any other trustee.] The charge now and then. This was the way, as he against the Society was, that money was understood, that new missionaries were granted by the Society, and no person wanted and provided for. The authority knew how it was disposed of. The money of the noble earl, the late Secretary for the was granted, and that very responsible Colonies, was very great ; but it would person, Mr. Nobody, accounted for it. not, he hoped, satisfy the Finance ComThis was a case, he thought, for inquiry. mittee, and he doubted if it would satisfy Their lordships had also been informed, any reasonable man, that the Society that in the settlement of one of the colo- ought to receive so large a grant of the nies, one-seventh of the land had been set public money. The Society even went apart for the church. It was of consider- in extravagance beyond the noble earl. able extent; but they were told that it was He said 2001. a year was sufficient, but now unavailing, and of no value. Was the Society gave 3001. a-year. He obit meant, he would ask, that the church jected to the government giving its aushould keep one-seventh of the land, and thority and money to this Society; he obthat we should also burthen ourselves with jected to the Society, that nobody knew maintaining the clergy? If it was neces- how the money was expended, or sary to provide otherwise for the church, responsible for it; and all these made up, we ought to take back the land. That he thought, a case of great abuse, which seventh was scattered through the country, required to be inquired into. He would and, as it was not cultivated, it impeded therefore move, "That a Committee be in a sensible degree, the progress of the appointed to inquire into the Expenditure

was

of the public money granted to the Society ters. Proofs of this necessity were sent for the Propagation of the Gospel in his from the colonies to this country; and as Majesty's Colonies of North America." the number of missionaries increased, their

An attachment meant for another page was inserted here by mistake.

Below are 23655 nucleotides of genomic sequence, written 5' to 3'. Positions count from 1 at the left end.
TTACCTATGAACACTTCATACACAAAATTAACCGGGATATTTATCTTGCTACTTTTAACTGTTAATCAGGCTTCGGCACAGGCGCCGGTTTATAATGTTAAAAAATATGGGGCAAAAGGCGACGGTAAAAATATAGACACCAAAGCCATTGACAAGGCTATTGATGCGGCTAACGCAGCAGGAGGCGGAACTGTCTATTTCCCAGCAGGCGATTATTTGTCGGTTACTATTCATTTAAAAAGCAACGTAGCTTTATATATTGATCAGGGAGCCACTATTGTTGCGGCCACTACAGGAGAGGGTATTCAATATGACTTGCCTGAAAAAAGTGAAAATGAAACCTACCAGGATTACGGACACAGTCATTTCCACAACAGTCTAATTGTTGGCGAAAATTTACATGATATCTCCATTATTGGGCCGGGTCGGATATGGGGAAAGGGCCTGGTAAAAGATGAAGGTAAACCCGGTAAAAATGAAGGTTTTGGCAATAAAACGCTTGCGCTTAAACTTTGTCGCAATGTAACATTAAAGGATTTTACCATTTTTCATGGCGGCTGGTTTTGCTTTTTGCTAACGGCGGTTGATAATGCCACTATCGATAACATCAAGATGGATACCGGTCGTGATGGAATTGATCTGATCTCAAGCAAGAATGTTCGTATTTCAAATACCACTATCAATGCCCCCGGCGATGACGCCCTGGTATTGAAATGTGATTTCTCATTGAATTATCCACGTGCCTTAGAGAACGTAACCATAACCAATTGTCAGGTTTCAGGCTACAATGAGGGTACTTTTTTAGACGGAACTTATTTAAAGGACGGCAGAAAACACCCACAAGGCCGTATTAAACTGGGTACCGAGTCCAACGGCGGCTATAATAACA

Earl Bathurst said, he had formerly lordships would see that there was also an stated, that he conceived the allegations increase of that sum which the government of the petition did not justify the appoint- was called on to advance. Since that ment of a committee, and he had heard time there had been a continual increase nothing, in what had fallen from the of the population, which made a continual noble lord, to make him alter his opinion. increase of the expense necessary. In 1813 The noble lord had not rested his case the number of missionaries was between solely on the petition. The noble lord thirty and forty; now there were one said, that the public money distributed by hundred and four. The noble lord seemed the Society was made over to the So- to suppose that this increase had been ciety by the government, in order to pro- made for the sake of patronage to the Sovide for the members of the church of ciety or to individuals; but this could not England. The noble lord objected to this be the case, for there was a great difficulty country being charged with the expense of in obtaining persons to fill the situation. maintaining the clergy of the church of The difficulty was to get any qualified England in the colonies; and he seemed person to accept the office, not to make a to think that this was a new principle, selection amongst many.